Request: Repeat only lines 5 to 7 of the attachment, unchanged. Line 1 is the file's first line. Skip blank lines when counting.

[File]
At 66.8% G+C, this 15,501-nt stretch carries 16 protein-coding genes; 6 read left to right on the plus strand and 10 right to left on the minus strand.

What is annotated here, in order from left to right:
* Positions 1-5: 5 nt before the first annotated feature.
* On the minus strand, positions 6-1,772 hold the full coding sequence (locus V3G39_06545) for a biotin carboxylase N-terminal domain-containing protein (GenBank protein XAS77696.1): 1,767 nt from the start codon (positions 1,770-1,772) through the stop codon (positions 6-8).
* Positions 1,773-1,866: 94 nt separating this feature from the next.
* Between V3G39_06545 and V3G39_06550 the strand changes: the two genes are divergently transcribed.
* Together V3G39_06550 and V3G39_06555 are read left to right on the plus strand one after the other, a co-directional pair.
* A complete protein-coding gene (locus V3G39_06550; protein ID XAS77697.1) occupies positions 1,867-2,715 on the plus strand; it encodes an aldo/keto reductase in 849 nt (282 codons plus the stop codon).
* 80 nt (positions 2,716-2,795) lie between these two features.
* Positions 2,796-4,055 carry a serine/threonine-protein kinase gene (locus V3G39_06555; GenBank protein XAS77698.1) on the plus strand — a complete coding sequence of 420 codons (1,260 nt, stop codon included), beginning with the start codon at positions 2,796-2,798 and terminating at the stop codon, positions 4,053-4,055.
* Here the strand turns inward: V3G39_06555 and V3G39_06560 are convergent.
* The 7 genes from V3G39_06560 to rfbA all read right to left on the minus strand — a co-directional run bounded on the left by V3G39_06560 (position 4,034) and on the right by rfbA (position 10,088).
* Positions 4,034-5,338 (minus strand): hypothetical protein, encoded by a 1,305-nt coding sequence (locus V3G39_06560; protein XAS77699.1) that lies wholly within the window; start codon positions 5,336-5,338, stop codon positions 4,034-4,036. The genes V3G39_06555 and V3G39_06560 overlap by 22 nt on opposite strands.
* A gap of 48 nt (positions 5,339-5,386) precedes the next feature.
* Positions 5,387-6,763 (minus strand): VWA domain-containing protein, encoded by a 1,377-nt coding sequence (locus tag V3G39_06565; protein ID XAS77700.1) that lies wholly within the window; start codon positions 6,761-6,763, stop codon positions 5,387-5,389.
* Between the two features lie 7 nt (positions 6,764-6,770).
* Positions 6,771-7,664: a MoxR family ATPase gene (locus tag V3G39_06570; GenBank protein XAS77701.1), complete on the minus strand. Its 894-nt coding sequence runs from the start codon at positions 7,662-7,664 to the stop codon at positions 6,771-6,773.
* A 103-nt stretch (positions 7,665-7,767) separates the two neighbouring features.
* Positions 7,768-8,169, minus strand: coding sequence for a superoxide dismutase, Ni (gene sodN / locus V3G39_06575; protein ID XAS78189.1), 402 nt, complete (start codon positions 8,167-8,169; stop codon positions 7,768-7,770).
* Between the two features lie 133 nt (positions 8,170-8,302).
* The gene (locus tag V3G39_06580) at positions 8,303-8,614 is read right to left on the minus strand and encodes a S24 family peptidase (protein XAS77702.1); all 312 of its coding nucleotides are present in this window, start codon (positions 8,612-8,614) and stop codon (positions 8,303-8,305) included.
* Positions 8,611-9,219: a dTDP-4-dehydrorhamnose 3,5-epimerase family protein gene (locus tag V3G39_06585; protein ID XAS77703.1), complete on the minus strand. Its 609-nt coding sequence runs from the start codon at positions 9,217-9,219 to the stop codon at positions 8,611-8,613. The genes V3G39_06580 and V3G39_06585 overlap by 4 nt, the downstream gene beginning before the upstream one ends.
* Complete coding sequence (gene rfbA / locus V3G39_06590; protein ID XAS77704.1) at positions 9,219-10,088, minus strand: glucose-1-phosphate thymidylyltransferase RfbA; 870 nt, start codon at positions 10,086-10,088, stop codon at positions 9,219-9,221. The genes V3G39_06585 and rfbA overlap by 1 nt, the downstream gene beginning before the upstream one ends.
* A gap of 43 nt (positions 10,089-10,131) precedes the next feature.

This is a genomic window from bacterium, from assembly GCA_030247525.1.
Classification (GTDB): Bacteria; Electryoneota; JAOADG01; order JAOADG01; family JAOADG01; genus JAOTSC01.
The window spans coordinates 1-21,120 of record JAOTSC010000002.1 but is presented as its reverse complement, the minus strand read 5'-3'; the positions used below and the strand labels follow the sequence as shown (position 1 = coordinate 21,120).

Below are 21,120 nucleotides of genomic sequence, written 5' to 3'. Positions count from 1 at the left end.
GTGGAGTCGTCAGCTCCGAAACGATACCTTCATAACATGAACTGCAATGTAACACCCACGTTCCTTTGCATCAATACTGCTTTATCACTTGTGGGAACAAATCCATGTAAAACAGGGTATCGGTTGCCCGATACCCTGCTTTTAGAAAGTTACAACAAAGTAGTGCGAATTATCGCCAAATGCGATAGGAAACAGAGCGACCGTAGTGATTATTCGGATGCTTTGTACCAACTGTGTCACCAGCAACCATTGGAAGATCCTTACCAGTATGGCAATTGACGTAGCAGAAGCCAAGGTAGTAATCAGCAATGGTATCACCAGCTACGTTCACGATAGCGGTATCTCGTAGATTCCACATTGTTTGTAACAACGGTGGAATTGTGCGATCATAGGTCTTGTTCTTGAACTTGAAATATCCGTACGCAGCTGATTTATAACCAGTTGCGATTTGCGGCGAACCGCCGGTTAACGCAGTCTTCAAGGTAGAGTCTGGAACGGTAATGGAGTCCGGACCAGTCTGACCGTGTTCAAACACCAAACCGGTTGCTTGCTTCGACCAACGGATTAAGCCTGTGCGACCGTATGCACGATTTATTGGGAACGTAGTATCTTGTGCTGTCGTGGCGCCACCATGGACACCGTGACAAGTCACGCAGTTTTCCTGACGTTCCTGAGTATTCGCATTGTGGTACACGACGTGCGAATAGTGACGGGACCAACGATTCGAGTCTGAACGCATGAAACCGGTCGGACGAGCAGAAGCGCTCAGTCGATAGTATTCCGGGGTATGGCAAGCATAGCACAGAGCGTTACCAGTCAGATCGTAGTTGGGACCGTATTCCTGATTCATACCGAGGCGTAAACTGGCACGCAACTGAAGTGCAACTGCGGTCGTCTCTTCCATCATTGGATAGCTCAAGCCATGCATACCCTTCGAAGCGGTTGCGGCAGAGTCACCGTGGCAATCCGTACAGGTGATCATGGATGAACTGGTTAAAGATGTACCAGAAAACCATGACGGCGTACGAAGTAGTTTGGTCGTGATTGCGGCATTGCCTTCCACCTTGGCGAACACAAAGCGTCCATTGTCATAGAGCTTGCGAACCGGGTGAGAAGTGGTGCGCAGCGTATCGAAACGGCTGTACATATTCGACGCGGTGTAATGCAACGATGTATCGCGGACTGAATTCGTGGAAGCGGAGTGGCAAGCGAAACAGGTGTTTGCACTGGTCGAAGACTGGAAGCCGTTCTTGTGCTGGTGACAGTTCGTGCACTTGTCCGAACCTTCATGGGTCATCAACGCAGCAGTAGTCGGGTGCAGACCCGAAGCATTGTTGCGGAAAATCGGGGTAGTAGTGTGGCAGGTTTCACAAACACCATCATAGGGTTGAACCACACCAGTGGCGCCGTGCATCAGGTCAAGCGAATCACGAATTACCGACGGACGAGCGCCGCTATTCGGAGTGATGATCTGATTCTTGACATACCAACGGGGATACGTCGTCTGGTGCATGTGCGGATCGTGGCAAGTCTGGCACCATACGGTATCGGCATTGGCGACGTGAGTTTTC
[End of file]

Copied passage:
* Positions 1,773-1,866: 94 nt separating this feature from the next.
* Between V3G39_06545 and V3G39_06550 the strand changes: the two genes are divergently transcribed.
* Together V3G39_06550 and V3G39_06555 are read left to right on the plus strand one after the other, a co-directional pair.